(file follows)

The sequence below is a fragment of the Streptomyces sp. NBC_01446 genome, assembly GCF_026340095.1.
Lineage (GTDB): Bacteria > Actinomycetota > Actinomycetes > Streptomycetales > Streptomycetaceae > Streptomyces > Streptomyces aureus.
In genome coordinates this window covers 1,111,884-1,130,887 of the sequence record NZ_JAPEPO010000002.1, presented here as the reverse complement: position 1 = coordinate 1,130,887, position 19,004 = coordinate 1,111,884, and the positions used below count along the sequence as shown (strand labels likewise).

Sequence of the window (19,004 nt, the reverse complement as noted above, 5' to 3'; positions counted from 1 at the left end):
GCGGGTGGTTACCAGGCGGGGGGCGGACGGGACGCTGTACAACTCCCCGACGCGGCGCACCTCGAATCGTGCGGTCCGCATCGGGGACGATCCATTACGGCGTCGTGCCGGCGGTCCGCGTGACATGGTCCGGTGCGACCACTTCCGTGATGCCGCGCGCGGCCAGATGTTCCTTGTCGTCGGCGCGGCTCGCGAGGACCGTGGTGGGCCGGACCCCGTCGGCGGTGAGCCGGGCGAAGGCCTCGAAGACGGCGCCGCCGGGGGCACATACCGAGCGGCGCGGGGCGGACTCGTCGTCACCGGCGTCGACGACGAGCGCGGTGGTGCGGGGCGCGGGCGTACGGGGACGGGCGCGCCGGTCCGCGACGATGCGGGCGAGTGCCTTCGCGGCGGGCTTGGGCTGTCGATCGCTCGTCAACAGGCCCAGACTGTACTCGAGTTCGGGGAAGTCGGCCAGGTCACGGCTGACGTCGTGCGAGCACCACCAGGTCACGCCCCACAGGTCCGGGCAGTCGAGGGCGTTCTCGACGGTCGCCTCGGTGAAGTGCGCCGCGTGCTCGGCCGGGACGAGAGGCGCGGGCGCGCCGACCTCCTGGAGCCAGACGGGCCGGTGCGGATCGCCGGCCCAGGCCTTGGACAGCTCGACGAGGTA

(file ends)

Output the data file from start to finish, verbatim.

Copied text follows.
The sequence below is a fragment of the Streptomyces sp. NBC_01446 genome, assembly GCF_026340095.1.
Lineage (GTDB): Bacteria > Actinomycetota > Actinomycetes > Streptomycetales > Streptomycetaceae > Streptomyces > Streptomyces aureus.
In genome coordinates this window covers 1,111,884-1,130,887 of the sequence record NZ_JAPEPO010000002.1, presented here as the reverse complement: position 1 = coordinate 1,130,887, position 19,004 = coordinate 1,111,884, and the positions used below count along the sequence as shown (strand labels likewise).

Sequence of the window (19,004 nt, the reverse complement as noted above, 5' to 3'; positions counted from 1 at the left end):
GCGGGTGGTTACCAGGCGGGGGGCGGACGGGACGCTGTACAACTCCCCGACGCGGCGCACCTCGAATCGTGCGGTCCGCATCGGGGACGATCCATTACGGCGTCGTGCCGGCGGTCCGCGTGACATGGTCCGGTGCGACCACTTCCGTGATGCCGCGCGCGGCCAGATGTTCCTTGTCGTCGGCGCGGCTCGCGAGGACCGTGGTGGGCCGGACCCCGTCGGCGGTGAGCCGGGCGAAGGCCTCGAAGACGGCGCCGCCGGGGGCACATACCGAGCGGCGCGGGGCGGACTCGTCGTCACCGGCGTCGACGACGAGCGCGGTGGTGCGGGGCGCGGGCGTACGGGGACGGGCGCGCCGGTCCGCGACGATGCGGGCGAGTGCCTTCGCGGCGGGCTTGGGCTGTCGATCGCTCGTCAACAGGCCCAGACTGTACTCGAGTTCGGGGAAGTCGGCCAGGTCACGGCTGACGTCGTGCGAGCACCACCAGGTCACGCCCCACAGGTCCGGGCAGTCGAGGGCGTTCTCGACGGTCGCCTCGGTGAAGTGCGCCGCGTGCTCGGCCGGGACGAGAGGCGCGGGCGCGCCGACCTCCTGGAGCCAGACGGGCCGGTGCGGATCGCCGGCCCAGGCCTTGGACAGCTCGACGAGGTA